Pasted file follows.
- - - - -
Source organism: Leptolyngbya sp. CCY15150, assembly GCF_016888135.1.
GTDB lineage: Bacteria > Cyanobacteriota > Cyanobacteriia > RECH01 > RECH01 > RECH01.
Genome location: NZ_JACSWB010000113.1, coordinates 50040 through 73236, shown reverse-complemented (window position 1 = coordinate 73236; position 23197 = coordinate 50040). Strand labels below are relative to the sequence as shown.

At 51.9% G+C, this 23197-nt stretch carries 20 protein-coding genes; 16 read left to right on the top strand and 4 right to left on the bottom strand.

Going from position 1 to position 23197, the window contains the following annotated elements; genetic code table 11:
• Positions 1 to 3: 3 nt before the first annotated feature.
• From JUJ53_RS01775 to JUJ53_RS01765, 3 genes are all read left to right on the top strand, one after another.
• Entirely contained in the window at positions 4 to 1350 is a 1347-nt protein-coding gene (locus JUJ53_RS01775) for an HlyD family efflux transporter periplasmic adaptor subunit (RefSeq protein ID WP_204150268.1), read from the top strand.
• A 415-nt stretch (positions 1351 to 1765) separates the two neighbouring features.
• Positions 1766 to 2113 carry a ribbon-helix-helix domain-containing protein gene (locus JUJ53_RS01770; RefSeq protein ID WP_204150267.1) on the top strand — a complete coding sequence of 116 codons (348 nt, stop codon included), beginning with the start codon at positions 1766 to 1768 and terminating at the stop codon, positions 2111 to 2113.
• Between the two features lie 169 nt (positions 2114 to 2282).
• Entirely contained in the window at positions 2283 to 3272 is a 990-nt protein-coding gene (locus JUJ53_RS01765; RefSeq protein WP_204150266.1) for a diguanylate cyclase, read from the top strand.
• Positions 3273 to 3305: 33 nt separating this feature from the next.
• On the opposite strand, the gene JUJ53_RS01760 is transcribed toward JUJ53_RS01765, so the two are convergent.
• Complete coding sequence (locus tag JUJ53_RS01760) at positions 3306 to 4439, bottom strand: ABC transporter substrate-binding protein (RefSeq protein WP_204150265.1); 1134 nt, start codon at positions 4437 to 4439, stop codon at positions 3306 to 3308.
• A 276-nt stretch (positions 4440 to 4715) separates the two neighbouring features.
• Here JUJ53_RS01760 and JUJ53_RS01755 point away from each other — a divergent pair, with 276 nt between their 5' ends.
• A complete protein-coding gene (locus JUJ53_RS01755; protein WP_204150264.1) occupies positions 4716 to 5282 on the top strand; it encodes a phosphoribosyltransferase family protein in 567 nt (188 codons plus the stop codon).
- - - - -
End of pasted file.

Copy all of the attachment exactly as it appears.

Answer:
Source organism: Leptolyngbya sp. CCY15150, assembly GCF_016888135.1.
GTDB lineage: Bacteria > Cyanobacteriota > Cyanobacteriia > RECH01 > RECH01 > RECH01.
Genome location: NZ_JACSWB010000113.1, coordinates 50040 through 73236, shown reverse-complemented (window position 1 = coordinate 73236; position 23197 = coordinate 50040). Strand labels below are relative to the sequence as shown.

At 51.9% G+C, this 23197-nt stretch carries 20 protein-coding genes; 16 read left to right on the top strand and 4 right to left on the bottom strand.

Going from position 1 to position 23197, the window contains the following annotated elements; genetic code table 11:
• Positions 1 to 3: 3 nt before the first annotated feature.
• From JUJ53_RS01775 to JUJ53_RS01765, 3 genes are all read left to right on the top strand, one after another.
• Entirely contained in the window at positions 4 to 1350 is a 1347-nt protein-coding gene (locus JUJ53_RS01775) for an HlyD family efflux transporter periplasmic adaptor subunit (RefSeq protein ID WP_204150268.1), read from the top strand.
• A 415-nt stretch (positions 1351 to 1765) separates the two neighbouring features.
• Positions 1766 to 2113 carry a ribbon-helix-helix domain-containing protein gene (locus JUJ53_RS01770; RefSeq protein ID WP_204150267.1) on the top strand — a complete coding sequence of 116 codons (348 nt, stop codon included), beginning with the start codon at positions 1766 to 1768 and terminating at the stop codon, positions 2111 to 2113.
• Between the two features lie 169 nt (positions 2114 to 2282).
• Entirely contained in the window at positions 2283 to 3272 is a 990-nt protein-coding gene (locus JUJ53_RS01765; RefSeq protein WP_204150266.1) for a diguanylate cyclase, read from the top strand.
• Positions 3273 to 3305: 33 nt separating this feature from the next.
• On the opposite strand, the gene JUJ53_RS01760 is transcribed toward JUJ53_RS01765, so the two are convergent.
• Complete coding sequence (locus tag JUJ53_RS01760) at positions 3306 to 4439, bottom strand: ABC transporter substrate-binding protein (RefSeq protein WP_204150265.1); 1134 nt, start codon at positions 4437 to 4439, stop codon at positions 3306 to 3308.
• A 276-nt stretch (positions 4440 to 4715) separates the two neighbouring features.
• Here JUJ53_RS01760 and JUJ53_RS01755 point away from each other — a divergent pair, with 276 nt between their 5' ends.
• A complete protein-coding gene (locus JUJ53_RS01755; protein WP_204150264.1) occupies positions 4716 to 5282 on the top strand; it encodes a phosphoribosyltransferase family protein in 567 nt (188 codons plus the stop codon).